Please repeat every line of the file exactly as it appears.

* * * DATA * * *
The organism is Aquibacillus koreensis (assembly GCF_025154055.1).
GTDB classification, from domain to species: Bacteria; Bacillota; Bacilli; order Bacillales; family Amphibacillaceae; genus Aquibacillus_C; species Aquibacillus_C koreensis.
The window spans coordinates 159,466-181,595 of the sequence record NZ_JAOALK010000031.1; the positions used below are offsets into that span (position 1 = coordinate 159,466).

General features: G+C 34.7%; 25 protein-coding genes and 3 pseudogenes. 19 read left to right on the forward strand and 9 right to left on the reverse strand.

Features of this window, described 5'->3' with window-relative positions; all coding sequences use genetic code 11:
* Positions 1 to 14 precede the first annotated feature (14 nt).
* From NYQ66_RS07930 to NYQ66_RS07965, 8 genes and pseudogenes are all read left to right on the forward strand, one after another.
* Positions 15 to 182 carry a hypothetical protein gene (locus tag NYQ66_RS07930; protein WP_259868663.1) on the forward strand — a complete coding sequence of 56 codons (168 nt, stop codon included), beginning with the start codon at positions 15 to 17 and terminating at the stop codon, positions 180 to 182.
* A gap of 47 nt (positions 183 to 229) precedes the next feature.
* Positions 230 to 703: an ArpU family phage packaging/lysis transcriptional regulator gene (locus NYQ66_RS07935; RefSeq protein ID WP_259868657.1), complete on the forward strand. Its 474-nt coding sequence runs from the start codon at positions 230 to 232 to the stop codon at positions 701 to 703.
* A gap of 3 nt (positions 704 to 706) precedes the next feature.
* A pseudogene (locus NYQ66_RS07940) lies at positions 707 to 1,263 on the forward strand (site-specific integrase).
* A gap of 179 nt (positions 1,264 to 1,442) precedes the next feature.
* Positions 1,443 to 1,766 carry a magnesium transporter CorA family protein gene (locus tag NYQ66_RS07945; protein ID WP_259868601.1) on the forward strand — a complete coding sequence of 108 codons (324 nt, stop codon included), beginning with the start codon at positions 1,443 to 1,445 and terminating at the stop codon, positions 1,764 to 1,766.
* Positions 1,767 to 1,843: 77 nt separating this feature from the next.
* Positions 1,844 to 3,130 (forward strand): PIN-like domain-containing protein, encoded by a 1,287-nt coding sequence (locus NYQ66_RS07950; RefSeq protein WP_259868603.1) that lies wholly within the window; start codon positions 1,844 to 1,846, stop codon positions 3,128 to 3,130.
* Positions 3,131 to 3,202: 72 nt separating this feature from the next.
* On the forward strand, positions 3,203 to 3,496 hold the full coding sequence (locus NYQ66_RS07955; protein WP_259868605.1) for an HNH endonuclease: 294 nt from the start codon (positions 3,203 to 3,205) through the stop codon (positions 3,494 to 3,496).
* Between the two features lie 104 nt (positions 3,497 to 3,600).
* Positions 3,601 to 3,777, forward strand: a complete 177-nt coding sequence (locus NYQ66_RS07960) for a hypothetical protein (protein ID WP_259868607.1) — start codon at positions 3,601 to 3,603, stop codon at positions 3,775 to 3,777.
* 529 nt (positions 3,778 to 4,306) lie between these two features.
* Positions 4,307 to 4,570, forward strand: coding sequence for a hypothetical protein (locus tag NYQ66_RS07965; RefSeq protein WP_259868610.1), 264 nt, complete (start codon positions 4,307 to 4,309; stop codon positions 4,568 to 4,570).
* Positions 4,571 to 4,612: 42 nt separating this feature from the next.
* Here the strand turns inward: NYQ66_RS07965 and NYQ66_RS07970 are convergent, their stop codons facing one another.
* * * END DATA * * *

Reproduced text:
The organism is Aquibacillus koreensis (assembly GCF_025154055.1).
GTDB classification, from domain to species: Bacteria; Bacillota; Bacilli; order Bacillales; family Amphibacillaceae; genus Aquibacillus_C; species Aquibacillus_C koreensis.
The window spans coordinates 159,466-181,595 of the sequence record NZ_JAOALK010000031.1; the positions used below are offsets into that span (position 1 = coordinate 159,466).

General features: G+C 34.7%; 25 protein-coding genes and 3 pseudogenes. 19 read left to right on the forward strand and 9 right to left on the reverse strand.

Features of this window, described 5'->3' with window-relative positions; all coding sequences use genetic code 11:
* Positions 1 to 14 precede the first annotated feature (14 nt).
* From NYQ66_RS07930 to NYQ66_RS07965, 8 genes and pseudogenes are all read left to right on the forward strand, one after another.
* Positions 15 to 182 carry a hypothetical protein gene (locus tag NYQ66_RS07930; protein WP_259868663.1) on the forward strand — a complete coding sequence of 56 codons (168 nt, stop codon included), beginning with the start codon at positions 15 to 17 and terminating at the stop codon, positions 180 to 182.
* A gap of 47 nt (positions 183 to 229) precedes the next feature.
* Positions 230 to 703: an ArpU family phage packaging/lysis transcriptional regulator gene (locus NYQ66_RS07935; RefSeq protein ID WP_259868657.1), complete on the forward strand. Its 474-nt coding sequence runs from the start codon at positions 230 to 232 to the stop codon at positions 701 to 703.
* A gap of 3 nt (positions 704 to 706) precedes the next feature.
* A pseudogene (locus NYQ66_RS07940) lies at positions 707 to 1,263 on the forward strand (site-specific integrase).
* A gap of 179 nt (positions 1,264 to 1,442) precedes the next feature.
* Positions 1,443 to 1,766 carry a magnesium transporter CorA family protein gene (locus tag NYQ66_RS07945; protein ID WP_259868601.1) on the forward strand — a complete coding sequence of 108 codons (324 nt, stop codon included), beginning with the start codon at positions 1,443 to 1,445 and terminating at the stop codon, positions 1,764 to 1,766.
* Positions 1,767 to 1,843: 77 nt separating this feature from the next.
* Positions 1,844 to 3,130 (forward strand): PIN-like domain-containing protein, encoded by a 1,287-nt coding sequence (locus NYQ66_RS07950; RefSeq protein WP_259868603.1) that lies wholly within the window; start codon positions 1,844 to 1,846, stop codon positions 3,128 to 3,130.
* Positions 3,131 to 3,202: 72 nt separating this feature from the next.
* On the forward strand, positions 3,203 to 3,496 hold the full coding sequence (locus NYQ66_RS07955; protein WP_259868605.1) for an HNH endonuclease: 294 nt from the start codon (positions 3,203 to 3,205) through the stop codon (positions 3,494 to 3,496).
* Between the two features lie 104 nt (positions 3,497 to 3,600).
* Positions 3,601 to 3,777, forward strand: a complete 177-nt coding sequence (locus NYQ66_RS07960) for a hypothetical protein (protein ID WP_259868607.1) — start codon at positions 3,601 to 3,603, stop codon at positions 3,775 to 3,777.
* 529 nt (positions 3,778 to 4,306) lie between these two features.
* Positions 4,307 to 4,570, forward strand: coding sequence for a hypothetical protein (locus tag NYQ66_RS07965; RefSeq protein WP_259868610.1), 264 nt, complete (start codon positions 4,307 to 4,309; stop codon positions 4,568 to 4,570).
* Positions 4,571 to 4,612: 42 nt separating this feature from the next.
* Here the strand turns inward: NYQ66_RS07965 and NYQ66_RS07970 are convergent, their stop codons facing one another.